The Kvb – Only Now Forever

Returning for the first time since 2016, Only Now Forever feels like a new chapter for The Kvb. The pair chose to produce the album themselves this time around, with that decision coinciding with a newly found liberal attitude towards instrumentation.

In the past, the Berlin-based group would restrict themselves in the studio to what was possible to play live. This time around, the compositions have been given space to breath, with the atmospherics and varying layers handed a license to expand, creating a more experimental vibe that evolves them on a songwriting level. From a lyrical standpoint, the themes all stem from modern anxieties and offer a perfect companion to the awe-inspiring sonic soundscapes.

Whilst the record carries all the traits we’ve been accustomed to from the London-founded duo, it’s still progressive and evidently new in every sense. “This freedom allowed for exploring and refining new ideas and gave us time to delve into endless experimentations at any time of day or night. We tried to focus on creating melodies and hooks that would stay with the listener long after the album ends,” said the band.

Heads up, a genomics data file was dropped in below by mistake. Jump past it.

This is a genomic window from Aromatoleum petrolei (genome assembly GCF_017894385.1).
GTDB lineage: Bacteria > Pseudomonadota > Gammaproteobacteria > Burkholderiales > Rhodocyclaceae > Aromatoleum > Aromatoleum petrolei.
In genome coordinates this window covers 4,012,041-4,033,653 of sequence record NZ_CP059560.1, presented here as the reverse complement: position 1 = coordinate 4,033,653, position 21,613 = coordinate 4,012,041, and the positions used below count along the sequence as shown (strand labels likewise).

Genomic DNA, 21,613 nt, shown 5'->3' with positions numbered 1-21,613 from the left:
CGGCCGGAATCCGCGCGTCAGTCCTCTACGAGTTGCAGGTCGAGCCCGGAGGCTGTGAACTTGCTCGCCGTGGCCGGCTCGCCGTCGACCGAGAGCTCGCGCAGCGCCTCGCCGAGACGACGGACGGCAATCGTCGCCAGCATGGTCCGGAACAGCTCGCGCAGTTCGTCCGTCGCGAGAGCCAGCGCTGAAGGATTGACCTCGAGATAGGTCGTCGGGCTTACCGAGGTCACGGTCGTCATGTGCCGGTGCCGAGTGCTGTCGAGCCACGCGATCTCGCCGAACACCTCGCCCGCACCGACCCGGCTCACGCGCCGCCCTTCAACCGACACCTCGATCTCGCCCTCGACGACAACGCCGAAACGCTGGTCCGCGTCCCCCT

Following an intense period touring Of Desire, they reconvened in their home to further immerse themselves into the next stage of their dark, electronic pop development, and then recorded the entirety of the LP in their Berlin apartment throughout last year.

‘Above Us’ was most people’s first taste of the record and uses a OB6 synthesizer to create what sounds like a 21st century version of shoegaze. ‘On My Skin’, meanwhile, also has a synthetic build up to begin proceedings before Nicholas Wood opens up about the anticipation of a new relationship under the backdrop of a catchy melody.

The title track then arrives with its visceral melancholy and haunting guitar line that pulls the composition along, whereas ‘Afterglow’ enters into more atmospheric territory and should transfer brilliantly into a live environment. The same could be said for ‘Violet Moon’ in what is a track the band describe as a “Dark love song set against the backdrop of the apocalypse.”

Kat Day then takes over lead vocals for the most digital-based song on the album, ‘Into Life’. If you were to listen to this song and not know the location of The Kvb, Berlin would be the first guess with its industrial feel and electronic drum beat.

‘Live in Fiction’ and ‘Tides’ then arrive with a late-80s New Order feel, with the latter in particular having an effortlessly catchy bassline. ‘Cerulean’ and its motorik core then brings proceedings to a close as it morphs from a pulsating krautrock number into a dreamy synthetic soundscape.

It caps off what is The Kvb’s finest album of their career. One that morphs between a variety of genres, lyrical themes and sonic contrasts, which all come together to create an ambitious 45 minutes of dark wave experimentation.

Paul Hill